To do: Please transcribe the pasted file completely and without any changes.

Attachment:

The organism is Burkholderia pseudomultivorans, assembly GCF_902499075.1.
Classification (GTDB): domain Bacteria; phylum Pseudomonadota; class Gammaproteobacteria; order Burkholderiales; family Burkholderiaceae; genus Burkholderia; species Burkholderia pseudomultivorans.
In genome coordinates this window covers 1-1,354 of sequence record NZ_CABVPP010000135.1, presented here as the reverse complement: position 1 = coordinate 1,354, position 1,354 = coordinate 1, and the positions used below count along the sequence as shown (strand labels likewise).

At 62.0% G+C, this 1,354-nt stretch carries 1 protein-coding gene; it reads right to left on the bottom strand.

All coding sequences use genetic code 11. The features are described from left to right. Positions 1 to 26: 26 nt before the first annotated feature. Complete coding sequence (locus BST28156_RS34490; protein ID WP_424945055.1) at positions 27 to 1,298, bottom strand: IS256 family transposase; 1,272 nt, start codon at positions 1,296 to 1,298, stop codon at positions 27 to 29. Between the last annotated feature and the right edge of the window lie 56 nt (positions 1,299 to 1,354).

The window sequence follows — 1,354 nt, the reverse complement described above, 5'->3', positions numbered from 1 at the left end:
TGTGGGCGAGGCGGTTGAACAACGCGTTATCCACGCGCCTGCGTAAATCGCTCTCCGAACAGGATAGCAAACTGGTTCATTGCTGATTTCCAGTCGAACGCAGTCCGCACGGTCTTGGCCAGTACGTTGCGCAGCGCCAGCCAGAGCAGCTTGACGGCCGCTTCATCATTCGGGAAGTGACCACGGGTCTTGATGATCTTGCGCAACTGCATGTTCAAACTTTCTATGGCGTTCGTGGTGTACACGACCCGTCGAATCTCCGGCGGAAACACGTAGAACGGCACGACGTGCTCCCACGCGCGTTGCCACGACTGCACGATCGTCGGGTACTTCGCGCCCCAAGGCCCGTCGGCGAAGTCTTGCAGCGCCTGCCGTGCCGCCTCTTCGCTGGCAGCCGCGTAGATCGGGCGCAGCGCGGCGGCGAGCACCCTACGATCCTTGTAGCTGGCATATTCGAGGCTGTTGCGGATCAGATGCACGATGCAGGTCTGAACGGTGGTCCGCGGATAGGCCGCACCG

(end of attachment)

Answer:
The organism is Burkholderia pseudomultivorans, assembly GCF_902499075.1.
Classification (GTDB): domain Bacteria; phylum Pseudomonadota; class Gammaproteobacteria; order Burkholderiales; family Burkholderiaceae; genus Burkholderia; species Burkholderia pseudomultivorans.
In genome coordinates this window covers 1-1,354 of sequence record NZ_CABVPP010000135.1, presented here as the reverse complement: position 1 = coordinate 1,354, position 1,354 = coordinate 1, and the positions used below count along the sequence as shown (strand labels likewise).

At 62.0% G+C, this 1,354-nt stretch carries 1 protein-coding gene; it reads right to left on the bottom strand.

All coding sequences use genetic code 11. The features are described from left to right. Positions 1 to 26: 26 nt before the first annotated feature. Complete coding sequence (locus BST28156_RS34490; protein ID WP_424945055.1) at positions 27 to 1,298, bottom strand: IS256 family transposase; 1,272 nt, start codon at positions 1,296 to 1,298, stop codon at positions 27 to 29. Between the last annotated feature and the right edge of the window lie 56 nt (positions 1,299 to 1,354).

The window sequence follows — 1,354 nt, the reverse complement described above, 5'->3', positions numbered from 1 at the left end:
TGTGGGCGAGGCGGTTGAACAACGCGTTATCCACGCGCCTGCGTAAATCGCTCTCCGAACAGGATAGCAAACTGGTTCATTGCTGATTTCCAGTCGAACGCAGTCCGCACGGTCTTGGCCAGTACGTTGCGCAGCGCCAGCCAGAGCAGCTTGACGGCCGCTTCATCATTCGGGAAGTGACCACGGGTCTTGATGATCTTGCGCAACTGCATGTTCAAACTTTCTATGGCGTTCGTGGTGTACACGACCCGTCGAATCTCCGGCGGAAACACGTAGAACGGCACGACGTGCTCCCACGCGCGTTGCCACGACTGCACGATCGTCGGGTACTTCGCGCCCCAAGGCCCGTCGGCGAAGTCTTGCAGCGCCTGCCGTGCCGCCTCTTCGCTGGCAGCCGCGTAGATCGGGCGCAGCGCGGCGGCGAGCACCCTACGATCCTTGTAGCTGGCATATTCGAGGCTGTTGCGGATCAGATGCACGATGCAGGTCTGAACGGTGGTCCGCGGATAGGCCGCACCG